Saddam’s capture will not end Iraq turmoil

CWI Statement

"The killing or capturing of Saddam Hussein will have an impact on the violence, but will not end it," General Sanchez, US military commander in Iraq, New York Times, 7 December 2003.

Saddam’s capture is obviously a psychological boost for US and British imperialism and something they have attempted to exploit to the maximum. A mighty propaganda wave swept over the world, trumpeting this "success", and trying to present it as a fundamental change in Iraq. At the same time, however, serious commentators have been more cautious; warning that Iraqi opposition to occupation will not simply disappear.

The hypocrisy emanating from Washington and London is striking. To this day, US imperialism protects former dictators, like Pinochet in Chile and Suharto in Indonesia, who, when they were in power, were important friends of Washington. If Saddam had not invaded Kuwait in 1990, and had remained in power, he would likely still be an ally of Washington.

However, notwithstanding all the talk of a "turning point" or a "new start" in Iraq, Saddam’s arrest will not resolve the crises facing Iraqi society. The severe problems gripping the country will not disappear and Saddam’s incarceration could well further boost demands that the occupying powers quit Iraq. Now it will not be so easy to accuse those opposing Iraq’s occupation of wishing to bring Saddam back to power.

The immediate boost in Bush’s own popularity is quite unstable and its continuation will depend both on the US economic situation and future developments in Iraq. Blair on the other hand has not really benefited. The failure to find any ‘Weapons of Mass Destruction’ in Iraq has damaged Blair far more than Bush. In the New Year, Blair faces serious problems with the Hutton enquiry findings and also over government attempts to massively increase charges for studying at university.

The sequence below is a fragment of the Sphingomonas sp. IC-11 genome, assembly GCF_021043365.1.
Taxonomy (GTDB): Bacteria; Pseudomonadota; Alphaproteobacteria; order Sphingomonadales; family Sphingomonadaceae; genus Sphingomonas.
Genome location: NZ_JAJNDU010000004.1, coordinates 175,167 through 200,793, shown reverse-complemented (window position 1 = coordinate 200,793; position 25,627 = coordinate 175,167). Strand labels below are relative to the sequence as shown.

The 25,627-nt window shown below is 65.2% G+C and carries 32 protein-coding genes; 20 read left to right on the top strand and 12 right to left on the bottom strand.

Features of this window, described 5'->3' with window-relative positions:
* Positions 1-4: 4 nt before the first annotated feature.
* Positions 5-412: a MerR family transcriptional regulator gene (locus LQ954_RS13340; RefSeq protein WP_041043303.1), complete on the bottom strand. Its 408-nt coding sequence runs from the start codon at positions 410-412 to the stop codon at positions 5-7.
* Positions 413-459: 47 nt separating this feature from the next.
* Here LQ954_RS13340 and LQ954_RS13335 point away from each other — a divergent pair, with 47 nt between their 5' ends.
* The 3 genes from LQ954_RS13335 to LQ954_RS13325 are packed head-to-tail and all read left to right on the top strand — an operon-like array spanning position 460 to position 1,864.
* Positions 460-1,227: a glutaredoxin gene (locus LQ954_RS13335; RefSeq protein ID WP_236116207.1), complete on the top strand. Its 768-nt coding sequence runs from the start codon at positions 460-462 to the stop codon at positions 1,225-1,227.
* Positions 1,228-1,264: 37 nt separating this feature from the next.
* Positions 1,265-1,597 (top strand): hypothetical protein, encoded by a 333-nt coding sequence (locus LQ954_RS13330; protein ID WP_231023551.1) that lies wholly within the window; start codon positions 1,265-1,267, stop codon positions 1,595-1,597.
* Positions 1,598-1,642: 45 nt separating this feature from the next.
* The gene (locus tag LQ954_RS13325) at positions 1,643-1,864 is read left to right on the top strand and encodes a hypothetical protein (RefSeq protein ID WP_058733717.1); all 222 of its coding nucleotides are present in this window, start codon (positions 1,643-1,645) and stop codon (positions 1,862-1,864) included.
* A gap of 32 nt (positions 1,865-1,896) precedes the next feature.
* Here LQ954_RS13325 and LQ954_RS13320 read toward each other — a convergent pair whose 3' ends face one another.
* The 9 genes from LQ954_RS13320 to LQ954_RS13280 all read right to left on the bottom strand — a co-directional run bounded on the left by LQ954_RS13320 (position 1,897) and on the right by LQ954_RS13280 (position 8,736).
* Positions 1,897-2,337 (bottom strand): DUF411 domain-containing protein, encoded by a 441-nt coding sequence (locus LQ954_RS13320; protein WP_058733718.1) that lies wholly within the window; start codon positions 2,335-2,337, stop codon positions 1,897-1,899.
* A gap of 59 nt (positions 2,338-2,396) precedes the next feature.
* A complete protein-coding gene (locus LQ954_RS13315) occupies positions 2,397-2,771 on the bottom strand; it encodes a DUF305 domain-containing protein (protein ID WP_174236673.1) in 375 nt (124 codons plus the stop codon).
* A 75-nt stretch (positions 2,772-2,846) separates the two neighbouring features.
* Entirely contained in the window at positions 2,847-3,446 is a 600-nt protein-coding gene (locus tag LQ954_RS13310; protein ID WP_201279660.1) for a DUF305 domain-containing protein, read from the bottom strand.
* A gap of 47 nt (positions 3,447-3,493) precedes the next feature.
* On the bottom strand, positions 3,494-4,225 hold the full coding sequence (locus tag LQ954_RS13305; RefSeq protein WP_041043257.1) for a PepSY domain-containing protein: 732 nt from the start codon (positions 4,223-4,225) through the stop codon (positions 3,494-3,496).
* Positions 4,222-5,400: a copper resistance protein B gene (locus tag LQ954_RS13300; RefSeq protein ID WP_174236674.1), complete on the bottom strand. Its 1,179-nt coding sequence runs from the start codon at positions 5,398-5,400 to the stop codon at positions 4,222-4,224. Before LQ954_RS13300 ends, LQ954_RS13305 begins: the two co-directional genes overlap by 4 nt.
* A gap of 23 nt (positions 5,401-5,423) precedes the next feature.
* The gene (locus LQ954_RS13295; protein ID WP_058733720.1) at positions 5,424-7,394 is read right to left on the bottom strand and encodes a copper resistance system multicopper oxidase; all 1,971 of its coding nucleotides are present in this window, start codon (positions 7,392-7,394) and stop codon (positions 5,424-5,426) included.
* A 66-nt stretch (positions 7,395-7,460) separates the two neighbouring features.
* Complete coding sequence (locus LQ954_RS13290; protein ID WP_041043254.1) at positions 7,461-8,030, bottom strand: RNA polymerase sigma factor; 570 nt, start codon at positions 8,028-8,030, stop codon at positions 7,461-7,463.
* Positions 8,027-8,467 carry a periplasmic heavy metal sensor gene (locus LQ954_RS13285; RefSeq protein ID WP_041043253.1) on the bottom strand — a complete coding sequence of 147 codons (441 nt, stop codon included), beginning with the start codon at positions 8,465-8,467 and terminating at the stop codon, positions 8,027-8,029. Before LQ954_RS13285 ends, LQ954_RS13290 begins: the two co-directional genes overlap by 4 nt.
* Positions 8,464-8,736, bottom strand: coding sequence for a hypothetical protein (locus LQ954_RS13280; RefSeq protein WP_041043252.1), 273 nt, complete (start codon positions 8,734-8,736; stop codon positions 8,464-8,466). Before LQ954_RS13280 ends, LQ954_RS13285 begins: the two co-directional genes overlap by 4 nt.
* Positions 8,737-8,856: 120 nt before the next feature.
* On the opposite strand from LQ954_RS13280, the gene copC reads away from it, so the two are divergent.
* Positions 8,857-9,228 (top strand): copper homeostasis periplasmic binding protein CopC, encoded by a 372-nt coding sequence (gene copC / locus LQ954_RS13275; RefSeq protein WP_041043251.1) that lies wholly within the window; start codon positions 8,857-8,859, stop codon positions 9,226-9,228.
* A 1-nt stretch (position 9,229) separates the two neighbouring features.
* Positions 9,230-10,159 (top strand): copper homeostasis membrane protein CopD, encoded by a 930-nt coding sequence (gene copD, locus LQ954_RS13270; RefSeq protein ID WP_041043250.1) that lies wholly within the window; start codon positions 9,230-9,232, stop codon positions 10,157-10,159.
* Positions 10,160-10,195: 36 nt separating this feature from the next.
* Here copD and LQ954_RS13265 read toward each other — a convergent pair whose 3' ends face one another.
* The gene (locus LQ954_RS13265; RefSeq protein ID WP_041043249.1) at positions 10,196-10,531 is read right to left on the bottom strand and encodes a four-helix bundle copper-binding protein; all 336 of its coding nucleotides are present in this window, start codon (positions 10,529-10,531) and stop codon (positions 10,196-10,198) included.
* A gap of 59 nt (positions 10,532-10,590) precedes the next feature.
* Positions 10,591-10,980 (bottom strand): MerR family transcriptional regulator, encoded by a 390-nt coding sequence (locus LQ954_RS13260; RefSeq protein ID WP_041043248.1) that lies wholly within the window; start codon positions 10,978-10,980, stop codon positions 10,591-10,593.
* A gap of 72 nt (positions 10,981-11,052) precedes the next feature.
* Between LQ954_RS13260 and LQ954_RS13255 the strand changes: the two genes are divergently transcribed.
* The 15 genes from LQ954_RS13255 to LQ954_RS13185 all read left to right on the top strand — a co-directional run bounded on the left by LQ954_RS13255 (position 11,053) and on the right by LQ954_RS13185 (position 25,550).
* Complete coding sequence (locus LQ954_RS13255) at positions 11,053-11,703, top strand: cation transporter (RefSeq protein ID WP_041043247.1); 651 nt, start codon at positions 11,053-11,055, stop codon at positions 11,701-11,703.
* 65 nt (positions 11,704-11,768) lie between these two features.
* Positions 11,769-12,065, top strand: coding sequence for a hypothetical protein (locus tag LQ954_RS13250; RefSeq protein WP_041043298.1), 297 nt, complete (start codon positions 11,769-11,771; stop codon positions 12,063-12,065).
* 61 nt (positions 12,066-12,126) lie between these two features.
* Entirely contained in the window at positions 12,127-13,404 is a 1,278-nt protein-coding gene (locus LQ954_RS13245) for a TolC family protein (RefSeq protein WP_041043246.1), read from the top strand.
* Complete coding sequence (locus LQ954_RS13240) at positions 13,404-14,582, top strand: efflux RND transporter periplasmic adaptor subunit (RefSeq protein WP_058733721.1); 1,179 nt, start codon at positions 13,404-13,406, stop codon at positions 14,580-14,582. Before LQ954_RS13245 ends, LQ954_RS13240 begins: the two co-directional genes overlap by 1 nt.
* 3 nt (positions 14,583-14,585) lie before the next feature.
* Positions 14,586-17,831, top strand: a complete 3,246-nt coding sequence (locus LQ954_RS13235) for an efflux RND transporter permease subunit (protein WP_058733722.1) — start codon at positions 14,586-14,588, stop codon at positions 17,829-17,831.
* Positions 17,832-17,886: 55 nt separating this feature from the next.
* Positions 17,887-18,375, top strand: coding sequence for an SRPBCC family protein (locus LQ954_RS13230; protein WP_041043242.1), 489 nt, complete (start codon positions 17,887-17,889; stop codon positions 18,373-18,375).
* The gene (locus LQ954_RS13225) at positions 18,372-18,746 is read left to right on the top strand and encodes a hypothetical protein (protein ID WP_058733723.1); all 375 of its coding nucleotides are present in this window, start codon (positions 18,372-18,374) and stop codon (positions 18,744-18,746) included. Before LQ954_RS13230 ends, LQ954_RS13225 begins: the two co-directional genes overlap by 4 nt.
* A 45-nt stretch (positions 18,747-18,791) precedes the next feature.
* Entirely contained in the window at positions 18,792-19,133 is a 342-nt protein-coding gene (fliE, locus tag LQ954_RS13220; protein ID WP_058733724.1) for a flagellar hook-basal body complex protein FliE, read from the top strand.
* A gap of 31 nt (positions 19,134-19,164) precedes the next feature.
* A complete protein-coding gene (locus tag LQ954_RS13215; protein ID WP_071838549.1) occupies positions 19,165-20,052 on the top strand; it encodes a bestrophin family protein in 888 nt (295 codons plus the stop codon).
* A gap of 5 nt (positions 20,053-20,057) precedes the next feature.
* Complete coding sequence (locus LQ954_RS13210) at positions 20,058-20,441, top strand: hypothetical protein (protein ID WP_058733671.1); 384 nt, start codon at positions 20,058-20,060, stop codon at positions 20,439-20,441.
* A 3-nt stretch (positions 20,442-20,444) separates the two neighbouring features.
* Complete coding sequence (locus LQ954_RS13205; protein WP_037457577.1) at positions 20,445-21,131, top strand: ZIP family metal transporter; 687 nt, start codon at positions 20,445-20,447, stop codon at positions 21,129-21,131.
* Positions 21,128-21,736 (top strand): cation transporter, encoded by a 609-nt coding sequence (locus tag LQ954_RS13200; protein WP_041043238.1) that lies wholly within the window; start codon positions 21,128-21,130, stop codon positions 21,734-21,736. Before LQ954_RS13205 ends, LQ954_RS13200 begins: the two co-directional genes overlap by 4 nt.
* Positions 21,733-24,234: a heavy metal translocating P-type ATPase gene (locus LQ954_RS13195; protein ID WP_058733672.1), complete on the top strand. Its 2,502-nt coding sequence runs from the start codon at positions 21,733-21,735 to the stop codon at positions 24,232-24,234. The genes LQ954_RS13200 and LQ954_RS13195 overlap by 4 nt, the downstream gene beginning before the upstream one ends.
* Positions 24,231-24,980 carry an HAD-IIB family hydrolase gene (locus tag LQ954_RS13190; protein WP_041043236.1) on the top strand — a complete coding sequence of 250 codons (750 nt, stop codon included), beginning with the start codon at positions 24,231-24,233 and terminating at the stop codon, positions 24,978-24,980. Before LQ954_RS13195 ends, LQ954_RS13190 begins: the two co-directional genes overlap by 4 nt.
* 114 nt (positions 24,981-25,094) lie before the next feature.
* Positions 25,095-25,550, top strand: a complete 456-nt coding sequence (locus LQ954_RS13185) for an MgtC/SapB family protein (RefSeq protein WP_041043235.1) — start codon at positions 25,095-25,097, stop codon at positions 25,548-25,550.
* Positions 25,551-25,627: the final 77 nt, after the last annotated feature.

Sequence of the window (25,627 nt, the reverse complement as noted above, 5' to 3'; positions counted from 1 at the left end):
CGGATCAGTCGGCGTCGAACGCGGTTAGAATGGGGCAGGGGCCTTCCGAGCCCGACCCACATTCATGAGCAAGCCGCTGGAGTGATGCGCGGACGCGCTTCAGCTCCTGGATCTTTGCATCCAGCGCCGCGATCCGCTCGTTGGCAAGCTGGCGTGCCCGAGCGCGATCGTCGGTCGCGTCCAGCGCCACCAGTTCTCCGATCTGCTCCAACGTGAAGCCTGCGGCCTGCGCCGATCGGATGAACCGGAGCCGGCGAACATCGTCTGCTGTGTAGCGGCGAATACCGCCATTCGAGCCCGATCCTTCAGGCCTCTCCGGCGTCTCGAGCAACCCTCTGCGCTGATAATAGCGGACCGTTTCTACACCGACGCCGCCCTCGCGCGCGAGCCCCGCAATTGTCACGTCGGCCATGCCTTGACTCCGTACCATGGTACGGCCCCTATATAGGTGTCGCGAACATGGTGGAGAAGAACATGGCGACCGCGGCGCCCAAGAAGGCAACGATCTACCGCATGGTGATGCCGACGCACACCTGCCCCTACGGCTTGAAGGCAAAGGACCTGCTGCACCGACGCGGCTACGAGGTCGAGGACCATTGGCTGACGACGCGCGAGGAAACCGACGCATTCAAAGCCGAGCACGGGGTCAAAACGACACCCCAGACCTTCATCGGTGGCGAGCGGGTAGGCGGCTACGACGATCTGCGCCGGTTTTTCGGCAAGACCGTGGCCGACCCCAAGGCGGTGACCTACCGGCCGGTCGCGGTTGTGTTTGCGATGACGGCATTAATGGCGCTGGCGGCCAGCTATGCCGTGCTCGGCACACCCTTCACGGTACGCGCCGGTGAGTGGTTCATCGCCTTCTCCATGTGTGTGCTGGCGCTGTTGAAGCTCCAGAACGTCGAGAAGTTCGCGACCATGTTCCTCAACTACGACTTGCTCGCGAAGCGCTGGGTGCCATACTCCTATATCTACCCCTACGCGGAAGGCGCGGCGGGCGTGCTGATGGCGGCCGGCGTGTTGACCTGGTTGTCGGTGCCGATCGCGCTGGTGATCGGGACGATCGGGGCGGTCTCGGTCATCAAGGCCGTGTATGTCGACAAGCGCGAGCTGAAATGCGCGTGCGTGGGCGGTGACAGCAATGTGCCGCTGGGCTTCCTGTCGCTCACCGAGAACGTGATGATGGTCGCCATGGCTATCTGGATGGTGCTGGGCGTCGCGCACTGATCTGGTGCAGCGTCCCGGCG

The circumstances in which Saddam was found, living in primitive conditions, showed that he was not directing the continuous daily attacks on both the occupying forces and the reconstituted Iraqi police. Many commentators have correctly said that his capture will not end the attacks. This shows that, to a certain extent, Saddam already represented the past before his seizure.

Unlike the leaders of the US, Britain, France and other countries the CWI never supported Saddam and his dictatorial regime. By the time Saddam came to power in a US supported coup in 1979 he already had been instrumental in the murder of many members of the Iraqi Communist Party and trade unionists. Saddam’s first period in office witnessed a bloody purge of the Iraqi left. The CWI has always supported any efforts by Iraqi workers and poor to overthrow Saddam’s brutal dictatorship and to establish their own rule, which is the complete opposite to Bush’s attempts to create a client state.

At different times many regimes and leaders, both inside and outside Iraq, created opportunistic alliances with Saddam. This was not only the case when former US President Ronald Reagan supported Saddam during the Iran-Iraq war; as recently as 1996 the leaders of the Kurdish Democratic Party, currently one of Bush and Blair’s allies, appealed to Saddam to send 40,000 troops to help fight against their rivals in the Kurdish Patriotic Union (PUK).

Socialists unreservedly condemned the Saddam regime’s vicious repression of the left, Shi’ites, Kurds and others, at the time it was happening. But we do not join in Bush and Blair’s celebrations today over Saddam’s capture. They are cheering another success for their imperialist aims, not for democratic rights or justice. Bush’s support for democratic rights is only skin-deep. Only a few weeks ago he was congratulating the new President of Azerbaijan, an ally in the "war on terror", on his election as "his security forces were arresting the opposition, and after independent observers had criticised the election" (Financial Times, 27 November 2003).